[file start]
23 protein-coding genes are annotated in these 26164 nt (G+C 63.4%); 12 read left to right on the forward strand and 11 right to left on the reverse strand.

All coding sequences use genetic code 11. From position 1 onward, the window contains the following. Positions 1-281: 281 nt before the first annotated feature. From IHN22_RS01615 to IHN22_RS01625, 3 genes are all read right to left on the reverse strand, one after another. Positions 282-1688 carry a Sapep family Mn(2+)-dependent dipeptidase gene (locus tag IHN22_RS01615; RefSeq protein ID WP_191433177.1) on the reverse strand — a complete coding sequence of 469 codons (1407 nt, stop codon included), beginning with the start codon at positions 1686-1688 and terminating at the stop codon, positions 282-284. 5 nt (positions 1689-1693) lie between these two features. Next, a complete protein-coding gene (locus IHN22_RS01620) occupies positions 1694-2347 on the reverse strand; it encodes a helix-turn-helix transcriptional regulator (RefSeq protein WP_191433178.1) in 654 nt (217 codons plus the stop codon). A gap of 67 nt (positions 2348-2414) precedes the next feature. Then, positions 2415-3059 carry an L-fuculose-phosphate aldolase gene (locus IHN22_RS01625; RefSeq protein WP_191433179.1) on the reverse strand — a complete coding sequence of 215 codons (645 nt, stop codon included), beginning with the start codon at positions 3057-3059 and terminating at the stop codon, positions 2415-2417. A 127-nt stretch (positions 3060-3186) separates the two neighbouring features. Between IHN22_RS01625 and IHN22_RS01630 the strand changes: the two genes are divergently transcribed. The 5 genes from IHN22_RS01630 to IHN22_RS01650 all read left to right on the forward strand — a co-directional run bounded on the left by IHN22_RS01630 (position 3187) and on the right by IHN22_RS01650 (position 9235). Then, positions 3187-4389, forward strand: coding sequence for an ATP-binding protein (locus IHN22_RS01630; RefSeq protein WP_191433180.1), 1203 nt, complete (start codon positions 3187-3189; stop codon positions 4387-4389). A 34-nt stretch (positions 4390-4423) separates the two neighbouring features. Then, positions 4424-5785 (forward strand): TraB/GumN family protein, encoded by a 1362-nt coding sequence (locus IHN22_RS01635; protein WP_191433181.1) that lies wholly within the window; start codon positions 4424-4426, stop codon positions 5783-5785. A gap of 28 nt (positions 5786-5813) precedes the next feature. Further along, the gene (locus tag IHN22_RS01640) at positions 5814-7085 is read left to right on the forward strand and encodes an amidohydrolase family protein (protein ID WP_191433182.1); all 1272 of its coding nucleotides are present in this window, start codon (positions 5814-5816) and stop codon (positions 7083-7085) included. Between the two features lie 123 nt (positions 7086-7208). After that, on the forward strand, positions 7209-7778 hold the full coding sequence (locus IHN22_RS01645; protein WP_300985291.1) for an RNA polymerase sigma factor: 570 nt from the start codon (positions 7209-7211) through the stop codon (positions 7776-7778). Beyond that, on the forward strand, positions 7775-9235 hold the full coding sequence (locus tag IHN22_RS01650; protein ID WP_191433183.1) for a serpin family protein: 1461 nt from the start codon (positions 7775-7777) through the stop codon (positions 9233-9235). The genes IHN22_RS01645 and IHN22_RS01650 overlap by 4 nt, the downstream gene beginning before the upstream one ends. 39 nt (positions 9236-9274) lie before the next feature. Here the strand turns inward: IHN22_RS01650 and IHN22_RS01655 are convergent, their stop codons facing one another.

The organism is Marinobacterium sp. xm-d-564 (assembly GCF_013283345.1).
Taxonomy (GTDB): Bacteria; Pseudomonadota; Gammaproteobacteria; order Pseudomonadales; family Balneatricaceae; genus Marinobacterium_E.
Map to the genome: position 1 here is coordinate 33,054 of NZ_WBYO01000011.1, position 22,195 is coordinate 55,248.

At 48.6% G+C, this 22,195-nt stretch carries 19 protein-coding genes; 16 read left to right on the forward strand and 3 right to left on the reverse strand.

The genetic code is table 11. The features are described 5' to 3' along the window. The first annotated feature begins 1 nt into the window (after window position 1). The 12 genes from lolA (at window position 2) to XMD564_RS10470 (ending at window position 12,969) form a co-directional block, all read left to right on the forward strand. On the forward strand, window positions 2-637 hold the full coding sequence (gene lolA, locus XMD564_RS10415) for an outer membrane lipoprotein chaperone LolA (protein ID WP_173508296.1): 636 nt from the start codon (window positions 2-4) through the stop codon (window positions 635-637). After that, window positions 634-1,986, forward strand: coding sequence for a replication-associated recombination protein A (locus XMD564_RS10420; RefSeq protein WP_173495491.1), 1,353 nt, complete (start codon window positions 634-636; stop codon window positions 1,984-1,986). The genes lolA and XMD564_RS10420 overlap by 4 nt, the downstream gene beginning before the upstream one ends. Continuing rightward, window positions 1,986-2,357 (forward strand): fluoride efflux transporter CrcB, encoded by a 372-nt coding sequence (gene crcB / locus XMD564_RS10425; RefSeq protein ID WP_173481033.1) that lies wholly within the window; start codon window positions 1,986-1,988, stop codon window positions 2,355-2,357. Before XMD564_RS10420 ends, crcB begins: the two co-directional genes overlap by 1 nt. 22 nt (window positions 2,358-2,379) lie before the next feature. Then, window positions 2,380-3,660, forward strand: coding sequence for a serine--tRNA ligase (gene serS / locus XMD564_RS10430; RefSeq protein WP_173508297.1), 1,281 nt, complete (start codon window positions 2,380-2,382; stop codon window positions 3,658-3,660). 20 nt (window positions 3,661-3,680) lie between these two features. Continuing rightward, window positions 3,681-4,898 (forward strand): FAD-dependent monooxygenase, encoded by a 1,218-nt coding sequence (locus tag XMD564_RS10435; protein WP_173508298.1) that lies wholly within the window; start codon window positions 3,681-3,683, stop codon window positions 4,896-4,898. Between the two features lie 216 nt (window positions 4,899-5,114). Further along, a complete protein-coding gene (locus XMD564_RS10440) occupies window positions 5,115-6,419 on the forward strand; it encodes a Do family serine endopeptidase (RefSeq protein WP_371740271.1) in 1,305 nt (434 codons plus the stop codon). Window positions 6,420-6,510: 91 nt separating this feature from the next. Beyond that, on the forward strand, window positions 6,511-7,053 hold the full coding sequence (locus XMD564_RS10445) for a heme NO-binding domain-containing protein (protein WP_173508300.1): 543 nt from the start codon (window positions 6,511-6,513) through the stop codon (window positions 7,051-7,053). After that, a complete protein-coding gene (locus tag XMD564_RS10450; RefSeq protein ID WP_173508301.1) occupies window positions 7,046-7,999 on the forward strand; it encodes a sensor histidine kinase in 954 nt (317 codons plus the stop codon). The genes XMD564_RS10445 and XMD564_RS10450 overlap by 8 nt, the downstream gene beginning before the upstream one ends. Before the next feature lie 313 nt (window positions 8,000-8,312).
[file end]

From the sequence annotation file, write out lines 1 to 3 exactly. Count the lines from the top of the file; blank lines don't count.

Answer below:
23 protein-coding genes are annotated in these 26164 nt (G+C 63.4%); 12 read left to right on the forward strand and 11 right to left on the reverse strand.

All coding sequences use genetic code 11. From position 1 onward, the window contains the following. Positions 1-281: 281 nt before the first annotated feature. From IHN22_RS01615 to IHN22_RS01625, 3 genes are all read right to left on the reverse strand, one after another. Positions 282-1688 carry a Sapep family Mn(2+)-dependent dipeptidase gene (locus tag IHN22_RS01615; RefSeq protein ID WP_191433177.1) on the reverse strand — a complete coding sequence of 469 codons (1407 nt, stop codon included), beginning with the start codon at positions 1686-1688 and terminating at the stop codon, positions 282-284. 5 nt (positions 1689-1693) lie between these two features. Next, a complete protein-coding gene (locus IHN22_RS01620) occupies positions 1694-2347 on the reverse strand; it encodes a helix-turn-helix transcriptional regulator (RefSeq protein WP_191433178.1) in 654 nt (217 codons plus the stop codon). A gap of 67 nt (positions 2348-2414) precedes the next feature. Then, positions 2415-3059 carry an L-fuculose-phosphate aldolase gene (locus IHN22_RS01625; RefSeq protein WP_191433179.1) on the reverse strand — a complete coding sequence of 215 codons (645 nt, stop codon included), beginning with the start codon at positions 3057-3059 and terminating at the stop codon, positions 2415-2417. A 127-nt stretch (positions 3060-3186) separates the two neighbouring features. Between IHN22_RS01625 and IHN22_RS01630 the strand changes: the two genes are divergently transcribed. The 5 genes from IHN22_RS01630 to IHN22_RS01650 all read left to right on the forward strand — a co-directional run bounded on the left by IHN22_RS01630 (position 3187) and on the right by IHN22_RS01650 (position 9235). Then, positions 3187-4389, forward strand: coding sequence for an ATP-binding protein (locus IHN22_RS01630; RefSeq protein WP_191433180.1), 1203 nt, complete (start codon positions 3187-3189; stop codon positions 4387-4389). A 34-nt stretch (positions 4390-4423) separates the two neighbouring features. Then, positions 4424-5785 (forward strand): TraB/GumN family protein, encoded by a 1362-nt coding sequence (locus IHN22_RS01635; protein WP_191433181.1) that lies wholly within the window; start codon positions 4424-4426, stop codon positions 5783-5785. A gap of 28 nt (positions 5786-5813) precedes the next feature. Further along, the gene (locus tag IHN22_RS01640) at positions 5814-7085 is read left to right on the forward strand and encodes an amidohydrolase family protein (protein ID WP_191433182.1); all 1272 of its coding nucleotides are present in this window, start codon (positions 5814-5816) and stop codon (positions 7083-7085) included. Between the two features lie 123 nt (positions 7086-7208). After that, on the forward strand, positions 7209-7778 hold the full coding sequence (locus IHN22_RS01645; protein WP_300985291.1) for an RNA polymerase sigma factor: 570 nt from the start codon (positions 7209-7211) through the stop codon (positions 7776-7778). Beyond that, on the forward strand, positions 7775-9235 hold the full coding sequence (locus tag IHN22_RS01650; protein ID WP_191433183.1) for a serpin family protein: 1461 nt from the start codon (positions 7775-7777) through the stop codon (positions 9233-9235). The genes IHN22_RS01645 and IHN22_RS01650 overlap by 4 nt, the downstream gene beginning before the upstream one ends. 39 nt (positions 9236-9274) lie before the next feature. Here the strand turns inward: IHN22_RS01650 and IHN22_RS01655 are convergent, their stop codons facing one another.

The organism is Marinobacterium sp. xm-d-564 (assembly GCF_013283345.1).